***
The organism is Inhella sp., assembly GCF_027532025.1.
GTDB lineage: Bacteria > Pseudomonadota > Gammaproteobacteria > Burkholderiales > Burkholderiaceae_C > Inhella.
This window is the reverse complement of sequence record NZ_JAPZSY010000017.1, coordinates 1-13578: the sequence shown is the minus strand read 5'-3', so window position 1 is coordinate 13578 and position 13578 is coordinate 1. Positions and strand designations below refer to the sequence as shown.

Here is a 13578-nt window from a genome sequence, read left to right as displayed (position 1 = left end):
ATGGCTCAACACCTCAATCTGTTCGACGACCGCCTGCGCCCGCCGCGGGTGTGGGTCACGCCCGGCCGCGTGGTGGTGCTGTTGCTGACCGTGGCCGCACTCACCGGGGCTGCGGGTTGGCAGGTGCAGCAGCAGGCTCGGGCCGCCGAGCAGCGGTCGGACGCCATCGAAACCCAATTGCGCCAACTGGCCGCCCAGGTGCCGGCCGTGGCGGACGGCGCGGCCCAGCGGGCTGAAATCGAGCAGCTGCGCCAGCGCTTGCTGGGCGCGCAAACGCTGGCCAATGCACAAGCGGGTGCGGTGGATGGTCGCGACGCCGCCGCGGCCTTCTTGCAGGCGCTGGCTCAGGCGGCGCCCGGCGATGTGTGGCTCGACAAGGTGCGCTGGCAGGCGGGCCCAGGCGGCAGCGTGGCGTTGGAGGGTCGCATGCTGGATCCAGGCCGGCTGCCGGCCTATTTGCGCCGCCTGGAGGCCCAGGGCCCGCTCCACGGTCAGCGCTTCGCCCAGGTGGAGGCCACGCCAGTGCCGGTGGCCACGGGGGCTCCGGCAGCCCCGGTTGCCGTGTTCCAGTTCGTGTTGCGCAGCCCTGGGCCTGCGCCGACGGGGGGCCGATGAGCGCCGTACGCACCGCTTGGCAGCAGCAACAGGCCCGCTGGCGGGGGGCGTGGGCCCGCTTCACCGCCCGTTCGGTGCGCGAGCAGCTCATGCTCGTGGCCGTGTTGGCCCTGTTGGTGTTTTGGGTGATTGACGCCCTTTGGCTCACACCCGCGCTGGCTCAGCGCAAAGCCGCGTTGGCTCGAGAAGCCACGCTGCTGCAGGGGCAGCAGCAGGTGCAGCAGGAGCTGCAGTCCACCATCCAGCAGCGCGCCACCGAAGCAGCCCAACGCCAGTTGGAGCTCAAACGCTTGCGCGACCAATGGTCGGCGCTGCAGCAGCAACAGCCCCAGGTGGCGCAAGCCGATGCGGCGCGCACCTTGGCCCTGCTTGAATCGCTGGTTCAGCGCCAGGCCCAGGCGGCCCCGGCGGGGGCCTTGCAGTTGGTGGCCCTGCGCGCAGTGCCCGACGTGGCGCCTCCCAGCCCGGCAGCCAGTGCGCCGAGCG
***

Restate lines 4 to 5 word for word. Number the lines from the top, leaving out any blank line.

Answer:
Here is a 13578-nt window from a genome sequence, read left to right as displayed (position 1 = left end):
ATGGCTCAACACCTCAATCTGTTCGACGACCGCCTGCGCCCGCCGCGGGTGTGGGTCACGCCCGGCCGCGTGGTGGTGCTGTTGCTGACCGTGGCCGCACTCACCGGGGCTGCGGGTTGGCAGGTGCAGCAGCAGGCTCGGGCCGCCGAGCAGCGGTCGGACGCCATCGAAACCCAATTGCGCCAACTGGCCGCCCAGGTGCCGGCCGTGGCGGACGGCGCGGCCCAGCGGGCTGAAATCGAGCAGCTGCGCCAGCGCTTGCTGGGCGCGCAAACGCTGGCCAATGCACAAGCGGGTGCGGTGGATGGTCGCGACGCCGCCGCGGCCTTCTTGCAGGCGCTGGCTCAGGCGGCGCCCGGCGATGTGTGGCTCGACAAGGTGCGCTGGCAGGCGGGCCCAGGCGGCAGCGTGGCGTTGGAGGGTCGCATGCTGGATCCAGGCCGGCTGCCGGCCTATTTGCGCCGCCTGGAGGCCCAGGGCCCGCTCCACGGTCAGCGCTTCGCCCAGGTGGAGGCCACGCCAGTGCCGGTGGCCACGGGGGCTCCGGCAGCCCCGGTTGCCGTGTTCCAGTTCGTGTTGCGCAGCCCTGGGCCTGCGCCGACGGGGGGCCGATGAGCGCCGTACGCACCGCTTGGCAGCAGCAACAGGCCCGCTGGCGGGGGGCGTGGGCCCGCTTCACCGCCCGTTCGGTGCGCGAGCAGCTCATGCTCGTGGCCGTGTTGGCCCTGTTGGTGTTTTGGGTGATTGACGCCCTTTGGCTCACACCCGCGCTGGCTCAGCGCAAAGCCGCGTTGGCTCGAGAAGCCACGCTGCTGCAGGGGCAGCAGCAGGTGCAGCAGGAGCTGCAGTCCACCATCCAGCAGCGCGCCACCGAAGCAGCCCAACGCCAGTTGGAGCTCAAACGCTTGCGCGACCAATGGTCGGCGCTGCAGCAGCAACAGCCCCAGGTGGCGCAAGCCGATGCGGCGCGCACCTTGGCCCTGCTTGAATCGCTGGTTCAGCGCCAGGCCCAGGCGGCCCCGGCGGGGGCCTTGCAGTTGGTGGCCCTGCGCGCAGTGCCCGACGTGGCGCCTCCCAGCCCGGCAGCCAGTGCGCCGAGCG